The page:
Home » Tsuchiya returns for a Toyota 86 vs Subaru BRZ vs. MX-5 Miata battle

Tsuchiya returns for a Toyota 86 vs Subaru BRZ vs. MX-5 Miata battle

by DrivingEnthusiast

Every month we miss getting our Best Motoring DVD from Japan since it’s demise last year. We’d been watching Best Motoring almost since the start, and have spent uncounted thousands importing the videos directly from Japan. We thought we’d seen the last of their famous track comparisons – known as a “battle”, where Keiichi Tsuchiya and his fellow drivers pit the latest and greatest Japanese cars against each other on the track. And we especially miss Motoharu Kurosawa (nicknamed “Gan-san”) as the senior driver and editor.

But now Tsuchiya, Hattori, and Kinoshita are back (along with – to Western ears – an over-enthusiastic announcer), not as Best Motoring, and not on their usual track. The new series is known as “Best Motor TV” (BMTV) and it’s not as ambitious (or widely available) as Best Motoring, but hopefully it is a start. We are very happy to see them again, thanks to Nippon Television Network Corporation (NTV).

This time the battle pits the Toyota 86 (Toyota GT 86 to the Europeans, and “Scion FR-S” thanks to the half-wits in Toyota USA marketing) against the Subaru BRZ and the latest Mazda Miata on the Twin Ring Motegi (ツインリンクもてぎ or Tsuin Rinku Motegi). And not to give it away, but as anybody would know anyway, the Miata looses big time. 2.6 seconds per lap. Last place. By far.

Unfortunately, an S2000 wasn’t entered in the battle – and that’s what we would really liked to have seen, given that we own both a late-model Miata (“NC”, with the handling suspension package) and an S2000.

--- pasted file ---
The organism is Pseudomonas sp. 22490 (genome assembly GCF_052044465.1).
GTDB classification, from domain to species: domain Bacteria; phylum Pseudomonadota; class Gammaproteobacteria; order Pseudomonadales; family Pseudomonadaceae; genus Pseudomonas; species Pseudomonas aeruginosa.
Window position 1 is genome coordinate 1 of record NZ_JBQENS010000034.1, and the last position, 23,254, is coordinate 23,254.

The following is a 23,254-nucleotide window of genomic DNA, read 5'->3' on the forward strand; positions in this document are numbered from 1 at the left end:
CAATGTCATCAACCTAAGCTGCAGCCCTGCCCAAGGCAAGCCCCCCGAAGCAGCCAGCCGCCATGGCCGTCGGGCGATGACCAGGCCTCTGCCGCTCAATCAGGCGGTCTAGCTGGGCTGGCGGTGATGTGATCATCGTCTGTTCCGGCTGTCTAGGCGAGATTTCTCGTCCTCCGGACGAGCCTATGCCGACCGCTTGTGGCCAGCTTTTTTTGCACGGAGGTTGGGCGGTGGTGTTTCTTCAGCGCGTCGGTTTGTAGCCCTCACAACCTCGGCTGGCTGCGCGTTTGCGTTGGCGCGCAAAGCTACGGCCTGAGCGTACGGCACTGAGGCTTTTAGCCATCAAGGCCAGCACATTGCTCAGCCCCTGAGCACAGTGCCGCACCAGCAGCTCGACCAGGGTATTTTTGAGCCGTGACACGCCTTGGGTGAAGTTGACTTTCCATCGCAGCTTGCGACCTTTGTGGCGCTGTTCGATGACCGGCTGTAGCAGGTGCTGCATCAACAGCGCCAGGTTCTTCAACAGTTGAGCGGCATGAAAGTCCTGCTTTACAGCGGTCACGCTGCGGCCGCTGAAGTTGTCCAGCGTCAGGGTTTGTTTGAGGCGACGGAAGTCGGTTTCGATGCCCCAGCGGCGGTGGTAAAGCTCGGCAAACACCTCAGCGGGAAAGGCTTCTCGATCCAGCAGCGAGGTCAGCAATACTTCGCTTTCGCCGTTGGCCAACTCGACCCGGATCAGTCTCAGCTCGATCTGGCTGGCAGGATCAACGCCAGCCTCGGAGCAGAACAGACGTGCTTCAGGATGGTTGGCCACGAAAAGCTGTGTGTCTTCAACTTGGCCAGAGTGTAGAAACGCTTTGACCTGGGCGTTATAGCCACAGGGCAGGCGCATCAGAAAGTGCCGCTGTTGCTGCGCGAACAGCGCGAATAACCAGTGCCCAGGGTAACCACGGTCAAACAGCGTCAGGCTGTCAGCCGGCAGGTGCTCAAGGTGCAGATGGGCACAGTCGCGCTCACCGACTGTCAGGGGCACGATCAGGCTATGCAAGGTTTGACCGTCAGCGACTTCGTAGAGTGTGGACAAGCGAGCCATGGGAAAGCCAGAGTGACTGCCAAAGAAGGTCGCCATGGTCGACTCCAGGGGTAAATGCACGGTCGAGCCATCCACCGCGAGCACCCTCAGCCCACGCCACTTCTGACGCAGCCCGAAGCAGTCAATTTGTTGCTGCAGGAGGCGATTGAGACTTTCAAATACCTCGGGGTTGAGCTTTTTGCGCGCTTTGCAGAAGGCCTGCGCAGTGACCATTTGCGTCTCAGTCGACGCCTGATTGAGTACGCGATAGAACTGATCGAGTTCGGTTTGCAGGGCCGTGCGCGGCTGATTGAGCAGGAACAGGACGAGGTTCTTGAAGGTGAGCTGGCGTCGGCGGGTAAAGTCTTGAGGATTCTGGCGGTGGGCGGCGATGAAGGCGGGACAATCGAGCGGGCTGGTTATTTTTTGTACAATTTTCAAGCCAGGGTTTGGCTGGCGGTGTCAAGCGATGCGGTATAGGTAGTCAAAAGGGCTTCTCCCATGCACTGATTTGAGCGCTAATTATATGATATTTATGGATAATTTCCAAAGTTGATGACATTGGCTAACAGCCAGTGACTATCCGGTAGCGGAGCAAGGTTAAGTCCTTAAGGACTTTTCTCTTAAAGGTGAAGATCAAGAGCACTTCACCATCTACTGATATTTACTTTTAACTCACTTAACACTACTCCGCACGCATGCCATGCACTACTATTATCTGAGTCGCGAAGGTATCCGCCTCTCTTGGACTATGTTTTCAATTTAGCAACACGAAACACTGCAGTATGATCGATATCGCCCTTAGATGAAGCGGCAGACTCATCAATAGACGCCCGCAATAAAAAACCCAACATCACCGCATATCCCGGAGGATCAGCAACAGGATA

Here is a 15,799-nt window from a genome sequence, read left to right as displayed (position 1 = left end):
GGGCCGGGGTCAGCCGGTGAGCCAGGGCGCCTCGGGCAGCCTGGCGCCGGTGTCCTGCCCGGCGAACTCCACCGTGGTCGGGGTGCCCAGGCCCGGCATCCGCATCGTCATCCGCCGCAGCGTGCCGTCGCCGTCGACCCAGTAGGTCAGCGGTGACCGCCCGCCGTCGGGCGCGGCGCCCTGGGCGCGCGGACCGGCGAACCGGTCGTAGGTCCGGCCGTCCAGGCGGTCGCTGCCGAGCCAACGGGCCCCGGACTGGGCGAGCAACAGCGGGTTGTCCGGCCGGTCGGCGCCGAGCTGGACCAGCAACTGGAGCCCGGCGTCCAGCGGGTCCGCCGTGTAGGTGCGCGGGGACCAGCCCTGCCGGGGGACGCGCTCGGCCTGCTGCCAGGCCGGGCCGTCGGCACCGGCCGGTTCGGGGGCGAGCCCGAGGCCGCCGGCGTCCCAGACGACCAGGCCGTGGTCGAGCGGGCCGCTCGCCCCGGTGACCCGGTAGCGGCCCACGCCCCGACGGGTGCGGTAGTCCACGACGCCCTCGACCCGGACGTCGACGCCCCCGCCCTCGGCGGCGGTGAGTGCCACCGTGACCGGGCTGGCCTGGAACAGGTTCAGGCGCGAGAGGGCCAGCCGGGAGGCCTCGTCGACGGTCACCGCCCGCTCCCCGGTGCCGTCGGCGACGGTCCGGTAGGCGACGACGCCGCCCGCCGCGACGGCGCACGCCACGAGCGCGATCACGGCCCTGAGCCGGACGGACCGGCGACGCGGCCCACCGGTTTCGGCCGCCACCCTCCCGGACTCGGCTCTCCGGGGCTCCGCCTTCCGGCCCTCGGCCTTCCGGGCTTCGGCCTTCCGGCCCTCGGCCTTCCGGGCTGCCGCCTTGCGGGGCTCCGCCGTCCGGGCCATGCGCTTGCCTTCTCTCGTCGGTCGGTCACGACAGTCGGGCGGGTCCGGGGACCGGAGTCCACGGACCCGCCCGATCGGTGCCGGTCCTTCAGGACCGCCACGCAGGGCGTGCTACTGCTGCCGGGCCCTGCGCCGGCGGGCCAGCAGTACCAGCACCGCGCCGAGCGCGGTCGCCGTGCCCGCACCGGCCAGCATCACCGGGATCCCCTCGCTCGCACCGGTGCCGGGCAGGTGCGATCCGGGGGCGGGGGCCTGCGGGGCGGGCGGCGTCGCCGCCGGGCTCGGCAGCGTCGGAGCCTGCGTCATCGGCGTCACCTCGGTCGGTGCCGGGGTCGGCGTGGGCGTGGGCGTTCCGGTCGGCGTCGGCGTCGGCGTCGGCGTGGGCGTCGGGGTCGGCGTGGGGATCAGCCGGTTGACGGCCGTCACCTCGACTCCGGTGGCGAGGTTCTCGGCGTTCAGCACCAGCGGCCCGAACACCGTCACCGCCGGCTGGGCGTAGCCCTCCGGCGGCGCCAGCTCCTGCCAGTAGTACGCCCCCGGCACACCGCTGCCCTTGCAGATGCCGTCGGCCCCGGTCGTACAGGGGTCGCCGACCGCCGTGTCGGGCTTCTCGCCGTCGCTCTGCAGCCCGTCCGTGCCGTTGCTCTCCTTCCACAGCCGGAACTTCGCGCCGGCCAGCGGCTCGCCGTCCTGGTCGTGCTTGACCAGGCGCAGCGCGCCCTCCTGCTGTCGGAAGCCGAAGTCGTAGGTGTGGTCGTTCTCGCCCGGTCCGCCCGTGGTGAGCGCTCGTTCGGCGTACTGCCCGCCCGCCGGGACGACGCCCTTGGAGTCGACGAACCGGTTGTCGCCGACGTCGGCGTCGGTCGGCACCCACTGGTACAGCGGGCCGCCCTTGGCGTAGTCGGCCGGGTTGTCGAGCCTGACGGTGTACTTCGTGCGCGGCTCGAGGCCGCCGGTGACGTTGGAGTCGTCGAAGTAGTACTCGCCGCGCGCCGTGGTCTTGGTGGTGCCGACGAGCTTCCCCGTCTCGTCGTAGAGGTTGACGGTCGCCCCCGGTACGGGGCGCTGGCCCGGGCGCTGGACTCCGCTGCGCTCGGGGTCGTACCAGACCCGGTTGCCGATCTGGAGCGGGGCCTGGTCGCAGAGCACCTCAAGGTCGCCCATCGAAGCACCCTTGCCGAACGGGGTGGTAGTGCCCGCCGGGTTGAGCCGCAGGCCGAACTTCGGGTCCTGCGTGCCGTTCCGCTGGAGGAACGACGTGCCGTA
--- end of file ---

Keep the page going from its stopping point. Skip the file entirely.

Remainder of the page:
And we’ll give an opinion as an owner and 30 year track rat: the current Miata with the optional handling package is too soft and too slow. In stock form its just a lousy track car. You can see it in the video when it is rolling over onto it’s bump stops in some of the turns. And the engine is nothing special… just an inherited and rather dull Ford Duratec with minimal differences. And the seats have no support.

All of these issues are critical differences between the Miata and the Toyota 86/BRZ/FR-S triplets – things that the Subaru and Toyota product planners and engineers very clearly understood would be required in a serious sportscar.

Yes, Mazda has more cars on more tracks on any given weekend, and a track-prepared Miata would have done well. But the major difference is that the 86/BRZ/FR-S has a much better base to begin with, thanks to the better vision of its product and engineering teams. And the S2000 even more so thanks to its fabulous engine. Rumors of an upcoming all-new Miata with an even smaller engine and even less interior space just support the fact that the days of the Miata as the “definition” of a classic sportscar are long over. Subaru/Toyota will just continue to improve their own product, a forced induction engine is on the way, the Japanese aftermarket is already providing modification parts, and the same new chassis may even appear underneath a small sports sedan in the coming years.

This is momentum, which Miata has lost.

Test: Twin Ring Motegi laps

In the classic Best Motoring format, the slower car (Miata) gets a head start.

Test: 0-400 meter acceleration.

The acceleration test is much closer, although the triplets still win. You can see the differences in power-to-weight ratio (and they are provided in the first video).


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